Tax records: What can you toss and what should you keep?

Generally, the IRS has three years to audit a tax return, from the later of the due date of the return or the date you file. You can also file an amended return within this time frame if you overlooked something.

Here’s what you need to know about keeping financial records involved in your tax returns.

Federal tax records

Despite the three-year guideline, many tax advisors recommend retaining copies of your finished tax returns indefinitely to prove that you filed. Even if you don’t keep returns indefinitely, at least keep them for six years after the returns are due or filed, whichever is later.

It’s a good idea to keep the records that support items on your individual tax returns until the three-year statute of limitations runs out. Examples of supporting records include canceled checks, charitable contributions receipts, and documents showing your mortgage interest payments and retirement plan contributions. These documents may also support an amended tax return if you find you overlooked something.

So which records can you throw away today? Generally, based on the three-year rule, you’ll soon be able to throw out most records associated with your 2020 return if you filed by the due date (which was extended to May 17, 2021, due to the pandemic). Extended 2020 returns could still be vulnerable to audit until October 15, 2024.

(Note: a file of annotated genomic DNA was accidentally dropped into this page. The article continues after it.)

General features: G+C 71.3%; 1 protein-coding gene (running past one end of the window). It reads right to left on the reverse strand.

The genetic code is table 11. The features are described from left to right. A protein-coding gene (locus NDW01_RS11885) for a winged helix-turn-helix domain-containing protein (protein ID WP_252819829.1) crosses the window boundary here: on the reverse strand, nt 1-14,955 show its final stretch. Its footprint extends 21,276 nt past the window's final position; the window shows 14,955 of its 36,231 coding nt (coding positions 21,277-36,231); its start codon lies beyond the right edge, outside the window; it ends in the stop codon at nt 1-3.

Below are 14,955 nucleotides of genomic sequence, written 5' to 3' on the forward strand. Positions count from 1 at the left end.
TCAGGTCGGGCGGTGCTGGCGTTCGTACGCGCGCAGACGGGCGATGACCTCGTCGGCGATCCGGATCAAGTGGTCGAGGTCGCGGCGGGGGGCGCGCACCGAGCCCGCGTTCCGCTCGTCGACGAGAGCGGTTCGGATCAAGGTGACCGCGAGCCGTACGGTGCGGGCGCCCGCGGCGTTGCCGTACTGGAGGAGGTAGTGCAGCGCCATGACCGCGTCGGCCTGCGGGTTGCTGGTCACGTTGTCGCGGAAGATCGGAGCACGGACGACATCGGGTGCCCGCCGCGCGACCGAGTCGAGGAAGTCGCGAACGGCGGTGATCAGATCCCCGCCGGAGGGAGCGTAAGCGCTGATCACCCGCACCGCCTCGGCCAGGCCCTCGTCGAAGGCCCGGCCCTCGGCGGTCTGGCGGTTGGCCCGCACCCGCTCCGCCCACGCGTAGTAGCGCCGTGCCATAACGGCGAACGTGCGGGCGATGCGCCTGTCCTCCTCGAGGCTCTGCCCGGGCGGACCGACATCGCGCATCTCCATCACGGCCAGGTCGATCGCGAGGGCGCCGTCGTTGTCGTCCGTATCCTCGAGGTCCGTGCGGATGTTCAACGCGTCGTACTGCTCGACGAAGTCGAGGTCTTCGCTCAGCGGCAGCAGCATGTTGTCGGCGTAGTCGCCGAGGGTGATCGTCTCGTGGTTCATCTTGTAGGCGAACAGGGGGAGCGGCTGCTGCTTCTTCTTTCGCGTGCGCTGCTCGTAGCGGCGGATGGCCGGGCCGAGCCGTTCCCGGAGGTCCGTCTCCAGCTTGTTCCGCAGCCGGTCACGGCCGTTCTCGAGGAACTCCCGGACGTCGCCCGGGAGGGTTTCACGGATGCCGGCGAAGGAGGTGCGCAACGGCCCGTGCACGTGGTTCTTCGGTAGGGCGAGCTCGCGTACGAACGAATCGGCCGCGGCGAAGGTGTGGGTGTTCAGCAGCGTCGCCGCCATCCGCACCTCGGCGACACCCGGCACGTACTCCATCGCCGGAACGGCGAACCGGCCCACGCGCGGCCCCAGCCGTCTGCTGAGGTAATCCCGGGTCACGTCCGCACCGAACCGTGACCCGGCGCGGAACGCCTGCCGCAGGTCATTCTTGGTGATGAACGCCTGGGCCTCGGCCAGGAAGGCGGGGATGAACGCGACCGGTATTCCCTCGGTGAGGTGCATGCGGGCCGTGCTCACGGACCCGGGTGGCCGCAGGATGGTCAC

Also, some tax issues are still subject to scrutiny after the three years. If the IRS suspects that income has been understated by 25% or more, the statute of limitations for audit rises to six years. If no return was filed or if fraud is suspected, there’s no limit of time for the IRS to launch an inquiry.

Certain records that support figures that may affect multiple years, such as carryovers of charitable deductions, should be saved until the deductions no longer have effect. Also, don’t toss out records that support deductions for bad debts or worthless securities that could result in refund claims. You have up to seven years to claim them.

State tax records

The previous guidelines are geared toward complying with federal tax obligations. Contact the office for information regarding your state’s statute of limitations.

Plus, states generally have the right to resolve their own issues related to federal tax returns that have been audited. So, hold on to records related to an IRS audit for a year after it’s completed.

Real estate records

Retain real estate records for as long as you own a property, plus three years after you dispose of it and report the transaction on your tax return. Throughout ownership, keep records of the purchase, home improvements, relevant insurance claims and refinancing documents.

These documents help prove your adjusted basis in the home, which is needed to figure any taxable gain at the time of sale. They can also support rental property or home office deductions.

Investment account statements

To accurately report taxable events involving stocks and bonds, you must maintain detailed records of purchases and sales. Records should include dates, quantities, prices, dividend reinvestment and related expenses. Keep these records for as long as you own the investments plus additional time until the statute of limitations for the relevant tax returns expires.